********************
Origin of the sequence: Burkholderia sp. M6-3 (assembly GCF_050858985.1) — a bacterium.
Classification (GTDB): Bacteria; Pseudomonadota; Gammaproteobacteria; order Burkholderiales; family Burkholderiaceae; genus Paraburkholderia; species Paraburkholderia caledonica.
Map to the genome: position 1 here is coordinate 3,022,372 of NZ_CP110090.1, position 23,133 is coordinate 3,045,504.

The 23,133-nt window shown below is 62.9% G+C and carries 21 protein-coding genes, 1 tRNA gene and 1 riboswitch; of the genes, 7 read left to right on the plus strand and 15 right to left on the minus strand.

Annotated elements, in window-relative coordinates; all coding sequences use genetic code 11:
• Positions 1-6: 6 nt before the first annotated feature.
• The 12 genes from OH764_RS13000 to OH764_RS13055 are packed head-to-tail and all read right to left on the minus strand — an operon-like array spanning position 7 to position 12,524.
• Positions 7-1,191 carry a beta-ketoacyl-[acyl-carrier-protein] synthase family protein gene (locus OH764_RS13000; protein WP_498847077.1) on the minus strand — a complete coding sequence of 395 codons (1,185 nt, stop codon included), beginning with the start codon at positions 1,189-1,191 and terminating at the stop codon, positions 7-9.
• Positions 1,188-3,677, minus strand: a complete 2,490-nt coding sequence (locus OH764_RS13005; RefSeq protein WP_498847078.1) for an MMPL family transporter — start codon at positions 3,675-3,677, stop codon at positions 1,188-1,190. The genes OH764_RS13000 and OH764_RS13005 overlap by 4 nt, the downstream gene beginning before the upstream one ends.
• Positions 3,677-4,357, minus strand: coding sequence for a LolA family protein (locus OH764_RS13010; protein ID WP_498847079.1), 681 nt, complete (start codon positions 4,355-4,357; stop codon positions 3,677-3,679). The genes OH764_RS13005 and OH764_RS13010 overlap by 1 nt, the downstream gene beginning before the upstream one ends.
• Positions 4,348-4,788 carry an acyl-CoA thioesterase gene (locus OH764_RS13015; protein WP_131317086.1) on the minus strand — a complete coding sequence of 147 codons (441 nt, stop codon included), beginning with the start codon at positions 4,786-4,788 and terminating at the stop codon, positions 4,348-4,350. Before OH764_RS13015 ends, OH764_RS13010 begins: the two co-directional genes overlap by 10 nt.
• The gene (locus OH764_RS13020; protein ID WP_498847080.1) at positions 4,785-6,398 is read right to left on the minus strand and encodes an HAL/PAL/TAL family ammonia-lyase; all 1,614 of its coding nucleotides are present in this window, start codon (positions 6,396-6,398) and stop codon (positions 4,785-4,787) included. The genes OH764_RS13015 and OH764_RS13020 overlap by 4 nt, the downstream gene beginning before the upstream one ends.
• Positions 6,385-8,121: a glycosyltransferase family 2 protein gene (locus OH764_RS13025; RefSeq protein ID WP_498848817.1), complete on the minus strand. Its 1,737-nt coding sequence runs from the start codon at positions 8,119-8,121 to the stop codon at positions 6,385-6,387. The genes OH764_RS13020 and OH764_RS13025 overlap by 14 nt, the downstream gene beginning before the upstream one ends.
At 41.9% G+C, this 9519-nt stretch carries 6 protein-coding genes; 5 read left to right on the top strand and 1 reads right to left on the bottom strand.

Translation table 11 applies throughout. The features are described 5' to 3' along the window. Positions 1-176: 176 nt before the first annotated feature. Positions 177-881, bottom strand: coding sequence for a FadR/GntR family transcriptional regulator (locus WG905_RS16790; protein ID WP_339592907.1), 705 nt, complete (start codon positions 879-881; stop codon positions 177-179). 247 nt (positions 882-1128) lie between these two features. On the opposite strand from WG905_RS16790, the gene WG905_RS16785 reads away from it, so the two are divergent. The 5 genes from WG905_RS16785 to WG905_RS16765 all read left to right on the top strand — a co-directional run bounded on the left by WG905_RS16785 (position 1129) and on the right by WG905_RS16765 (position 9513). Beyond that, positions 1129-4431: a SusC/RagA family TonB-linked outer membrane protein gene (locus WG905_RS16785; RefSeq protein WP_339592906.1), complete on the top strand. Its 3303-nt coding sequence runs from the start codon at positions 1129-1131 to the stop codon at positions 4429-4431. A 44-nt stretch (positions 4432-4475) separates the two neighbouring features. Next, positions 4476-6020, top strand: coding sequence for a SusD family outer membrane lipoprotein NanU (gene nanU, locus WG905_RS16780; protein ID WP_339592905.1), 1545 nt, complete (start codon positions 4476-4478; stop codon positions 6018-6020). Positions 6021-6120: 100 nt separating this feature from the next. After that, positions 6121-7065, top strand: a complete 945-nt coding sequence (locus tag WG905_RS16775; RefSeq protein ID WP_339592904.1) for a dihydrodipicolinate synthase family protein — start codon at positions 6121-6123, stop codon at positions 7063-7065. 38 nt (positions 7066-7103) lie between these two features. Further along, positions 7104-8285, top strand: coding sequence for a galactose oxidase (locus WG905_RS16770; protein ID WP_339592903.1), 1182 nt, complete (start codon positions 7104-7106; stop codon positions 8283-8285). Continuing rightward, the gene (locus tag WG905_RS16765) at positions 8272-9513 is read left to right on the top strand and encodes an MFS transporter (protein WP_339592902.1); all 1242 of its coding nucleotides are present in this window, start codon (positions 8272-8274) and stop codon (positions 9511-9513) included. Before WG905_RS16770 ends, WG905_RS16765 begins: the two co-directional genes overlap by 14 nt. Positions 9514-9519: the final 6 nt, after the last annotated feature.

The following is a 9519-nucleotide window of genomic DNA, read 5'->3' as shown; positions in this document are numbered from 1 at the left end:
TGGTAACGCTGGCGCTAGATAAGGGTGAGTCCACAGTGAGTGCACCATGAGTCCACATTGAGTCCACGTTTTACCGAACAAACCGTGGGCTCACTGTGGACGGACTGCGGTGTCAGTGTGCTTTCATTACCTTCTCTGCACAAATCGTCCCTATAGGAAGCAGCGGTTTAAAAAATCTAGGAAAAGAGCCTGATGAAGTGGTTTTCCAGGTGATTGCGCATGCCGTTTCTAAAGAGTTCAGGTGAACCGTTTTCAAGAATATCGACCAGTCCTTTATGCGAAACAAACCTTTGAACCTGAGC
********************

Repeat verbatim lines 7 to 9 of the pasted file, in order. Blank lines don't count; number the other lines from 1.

• The 12 genes from OH764_RS13000 to OH764_RS13055 are packed head-to-tail and all read right to left on the minus strand — an operon-like array spanning position 7 to position 12,524.
• Positions 7-1,191 carry a beta-ketoacyl-[acyl-carrier-protein] synthase family protein gene (locus OH764_RS13000; protein WP_498847077.1) on the minus strand — a complete coding sequence of 395 codons (1,185 nt, stop codon included), beginning with the start codon at positions 1,189-1,191 and terminating at the stop codon, positions 7-9.
• Positions 1,188-3,677, minus strand: a complete 2,490-nt coding sequence (locus OH764_RS13005; RefSeq protein WP_498847078.1) for an MMPL family transporter — start codon at positions 3,675-3,677, stop codon at positions 1,188-1,190. The genes OH764_RS13000 and OH764_RS13005 overlap by 4 nt, the downstream gene beginning before the upstream one ends.